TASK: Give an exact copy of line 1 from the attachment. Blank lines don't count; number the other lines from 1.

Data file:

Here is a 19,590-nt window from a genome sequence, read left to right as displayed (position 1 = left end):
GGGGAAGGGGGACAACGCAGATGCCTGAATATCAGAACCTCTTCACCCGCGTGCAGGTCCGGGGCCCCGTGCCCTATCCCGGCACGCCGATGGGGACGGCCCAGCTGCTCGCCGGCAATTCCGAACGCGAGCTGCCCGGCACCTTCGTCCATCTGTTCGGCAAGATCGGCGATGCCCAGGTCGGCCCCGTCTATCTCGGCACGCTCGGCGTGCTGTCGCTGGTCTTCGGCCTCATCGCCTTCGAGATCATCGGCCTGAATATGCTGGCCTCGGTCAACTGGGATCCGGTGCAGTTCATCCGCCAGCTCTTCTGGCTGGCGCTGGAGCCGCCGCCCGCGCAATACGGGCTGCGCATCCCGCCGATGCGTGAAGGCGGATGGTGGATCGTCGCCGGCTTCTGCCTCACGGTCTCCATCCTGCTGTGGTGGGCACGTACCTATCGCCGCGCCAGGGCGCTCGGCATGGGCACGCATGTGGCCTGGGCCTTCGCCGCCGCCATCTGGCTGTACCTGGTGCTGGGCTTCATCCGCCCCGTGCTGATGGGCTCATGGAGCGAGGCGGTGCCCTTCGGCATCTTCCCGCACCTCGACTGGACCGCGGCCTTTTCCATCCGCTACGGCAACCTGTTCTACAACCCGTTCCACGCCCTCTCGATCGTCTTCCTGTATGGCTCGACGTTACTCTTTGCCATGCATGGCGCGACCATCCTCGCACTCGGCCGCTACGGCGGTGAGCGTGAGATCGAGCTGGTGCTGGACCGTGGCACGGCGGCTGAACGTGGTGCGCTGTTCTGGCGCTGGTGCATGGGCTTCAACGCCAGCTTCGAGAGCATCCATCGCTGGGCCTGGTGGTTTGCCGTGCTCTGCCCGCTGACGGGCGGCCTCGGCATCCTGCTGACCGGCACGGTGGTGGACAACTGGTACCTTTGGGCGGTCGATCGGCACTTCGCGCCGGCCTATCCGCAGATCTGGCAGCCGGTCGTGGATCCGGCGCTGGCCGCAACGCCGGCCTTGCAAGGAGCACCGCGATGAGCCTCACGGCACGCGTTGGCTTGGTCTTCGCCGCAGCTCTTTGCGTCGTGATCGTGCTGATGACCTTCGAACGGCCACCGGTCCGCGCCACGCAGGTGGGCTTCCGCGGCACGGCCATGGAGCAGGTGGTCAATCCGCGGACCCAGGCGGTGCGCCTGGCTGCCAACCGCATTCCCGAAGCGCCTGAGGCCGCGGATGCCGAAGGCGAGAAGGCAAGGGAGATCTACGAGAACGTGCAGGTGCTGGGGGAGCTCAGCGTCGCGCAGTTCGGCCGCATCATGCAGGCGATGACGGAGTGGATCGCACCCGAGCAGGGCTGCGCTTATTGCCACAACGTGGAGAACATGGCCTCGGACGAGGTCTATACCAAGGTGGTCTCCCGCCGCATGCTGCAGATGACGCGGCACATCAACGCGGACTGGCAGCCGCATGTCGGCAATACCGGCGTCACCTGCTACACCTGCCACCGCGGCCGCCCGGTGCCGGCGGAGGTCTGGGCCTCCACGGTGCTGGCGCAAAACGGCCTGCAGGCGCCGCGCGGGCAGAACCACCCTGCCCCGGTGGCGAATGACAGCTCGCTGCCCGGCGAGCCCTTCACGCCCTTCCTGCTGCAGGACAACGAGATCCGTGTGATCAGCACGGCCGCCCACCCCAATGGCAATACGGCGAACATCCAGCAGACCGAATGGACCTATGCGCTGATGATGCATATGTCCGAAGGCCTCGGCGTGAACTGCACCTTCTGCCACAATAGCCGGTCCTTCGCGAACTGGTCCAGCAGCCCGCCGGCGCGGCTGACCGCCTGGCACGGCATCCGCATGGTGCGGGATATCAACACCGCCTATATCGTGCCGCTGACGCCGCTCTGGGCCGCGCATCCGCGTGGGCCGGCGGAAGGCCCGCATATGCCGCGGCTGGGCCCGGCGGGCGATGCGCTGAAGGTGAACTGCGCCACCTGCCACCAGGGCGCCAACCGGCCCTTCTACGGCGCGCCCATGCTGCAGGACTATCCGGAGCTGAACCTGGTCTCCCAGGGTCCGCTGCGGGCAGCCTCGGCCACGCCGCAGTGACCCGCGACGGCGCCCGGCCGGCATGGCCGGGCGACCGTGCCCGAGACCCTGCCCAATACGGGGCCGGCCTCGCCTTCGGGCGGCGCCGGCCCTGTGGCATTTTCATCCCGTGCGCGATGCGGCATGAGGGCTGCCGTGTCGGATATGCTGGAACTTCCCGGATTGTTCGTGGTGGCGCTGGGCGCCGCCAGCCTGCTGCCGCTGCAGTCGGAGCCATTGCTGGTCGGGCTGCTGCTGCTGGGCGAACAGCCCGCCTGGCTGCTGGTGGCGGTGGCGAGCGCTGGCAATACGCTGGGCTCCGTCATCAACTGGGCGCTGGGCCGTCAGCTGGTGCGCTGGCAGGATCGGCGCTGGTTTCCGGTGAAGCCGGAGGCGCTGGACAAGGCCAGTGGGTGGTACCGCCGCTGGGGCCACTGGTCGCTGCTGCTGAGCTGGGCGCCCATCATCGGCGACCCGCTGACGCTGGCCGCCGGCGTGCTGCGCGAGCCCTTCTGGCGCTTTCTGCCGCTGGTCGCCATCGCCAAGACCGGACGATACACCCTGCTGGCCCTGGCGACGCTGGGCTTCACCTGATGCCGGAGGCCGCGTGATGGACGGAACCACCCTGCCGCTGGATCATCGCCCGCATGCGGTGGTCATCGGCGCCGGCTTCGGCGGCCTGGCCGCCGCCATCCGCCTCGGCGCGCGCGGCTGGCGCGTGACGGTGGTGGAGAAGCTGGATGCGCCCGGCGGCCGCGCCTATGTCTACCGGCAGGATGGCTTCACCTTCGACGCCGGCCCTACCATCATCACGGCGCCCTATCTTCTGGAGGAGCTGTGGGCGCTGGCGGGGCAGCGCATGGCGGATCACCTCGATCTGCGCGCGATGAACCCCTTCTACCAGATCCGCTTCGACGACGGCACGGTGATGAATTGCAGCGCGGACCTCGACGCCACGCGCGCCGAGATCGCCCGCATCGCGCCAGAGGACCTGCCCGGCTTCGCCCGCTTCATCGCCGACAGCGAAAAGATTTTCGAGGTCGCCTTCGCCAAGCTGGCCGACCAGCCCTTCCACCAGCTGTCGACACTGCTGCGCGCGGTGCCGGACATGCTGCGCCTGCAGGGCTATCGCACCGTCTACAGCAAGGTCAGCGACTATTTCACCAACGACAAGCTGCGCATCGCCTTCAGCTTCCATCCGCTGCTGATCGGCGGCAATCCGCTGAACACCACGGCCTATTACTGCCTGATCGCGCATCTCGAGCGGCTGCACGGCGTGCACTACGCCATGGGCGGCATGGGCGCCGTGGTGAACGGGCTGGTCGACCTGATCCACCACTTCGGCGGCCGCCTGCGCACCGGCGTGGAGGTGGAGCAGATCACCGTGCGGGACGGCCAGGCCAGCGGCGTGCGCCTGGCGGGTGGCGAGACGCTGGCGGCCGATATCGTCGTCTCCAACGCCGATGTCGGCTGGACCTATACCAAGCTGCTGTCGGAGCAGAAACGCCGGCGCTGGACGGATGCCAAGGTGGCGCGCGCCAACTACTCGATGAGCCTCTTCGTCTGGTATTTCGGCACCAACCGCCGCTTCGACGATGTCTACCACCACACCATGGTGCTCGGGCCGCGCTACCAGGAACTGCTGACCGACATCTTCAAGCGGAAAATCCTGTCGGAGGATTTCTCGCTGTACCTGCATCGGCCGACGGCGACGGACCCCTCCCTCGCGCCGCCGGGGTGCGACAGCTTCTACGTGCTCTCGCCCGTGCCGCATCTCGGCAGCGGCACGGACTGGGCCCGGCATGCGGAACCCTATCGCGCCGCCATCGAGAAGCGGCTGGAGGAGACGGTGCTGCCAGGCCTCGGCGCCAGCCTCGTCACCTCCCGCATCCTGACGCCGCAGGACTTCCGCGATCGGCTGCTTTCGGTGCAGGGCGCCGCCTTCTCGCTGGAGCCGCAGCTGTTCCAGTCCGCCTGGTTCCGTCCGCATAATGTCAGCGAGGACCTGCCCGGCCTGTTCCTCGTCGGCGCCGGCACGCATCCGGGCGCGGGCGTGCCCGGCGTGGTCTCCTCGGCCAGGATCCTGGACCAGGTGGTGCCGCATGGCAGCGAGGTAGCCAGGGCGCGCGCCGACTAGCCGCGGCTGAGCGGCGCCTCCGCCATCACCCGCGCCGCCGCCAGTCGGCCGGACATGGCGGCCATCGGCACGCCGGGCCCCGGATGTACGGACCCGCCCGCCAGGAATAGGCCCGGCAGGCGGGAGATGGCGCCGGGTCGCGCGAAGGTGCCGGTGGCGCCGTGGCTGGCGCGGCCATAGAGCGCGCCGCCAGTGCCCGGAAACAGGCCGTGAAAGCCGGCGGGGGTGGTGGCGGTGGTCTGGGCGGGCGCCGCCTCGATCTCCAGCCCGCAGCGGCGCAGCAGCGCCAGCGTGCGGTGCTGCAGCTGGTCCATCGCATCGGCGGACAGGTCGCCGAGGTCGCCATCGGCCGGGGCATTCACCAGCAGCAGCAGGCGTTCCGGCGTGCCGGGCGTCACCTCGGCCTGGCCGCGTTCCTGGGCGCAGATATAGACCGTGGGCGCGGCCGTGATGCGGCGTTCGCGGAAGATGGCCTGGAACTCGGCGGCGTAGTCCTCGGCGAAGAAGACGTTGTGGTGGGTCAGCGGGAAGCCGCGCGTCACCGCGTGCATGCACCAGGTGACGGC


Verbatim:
Here is a 19,590-nt window from a genome sequence, read left to right as displayed (position 1 = left end):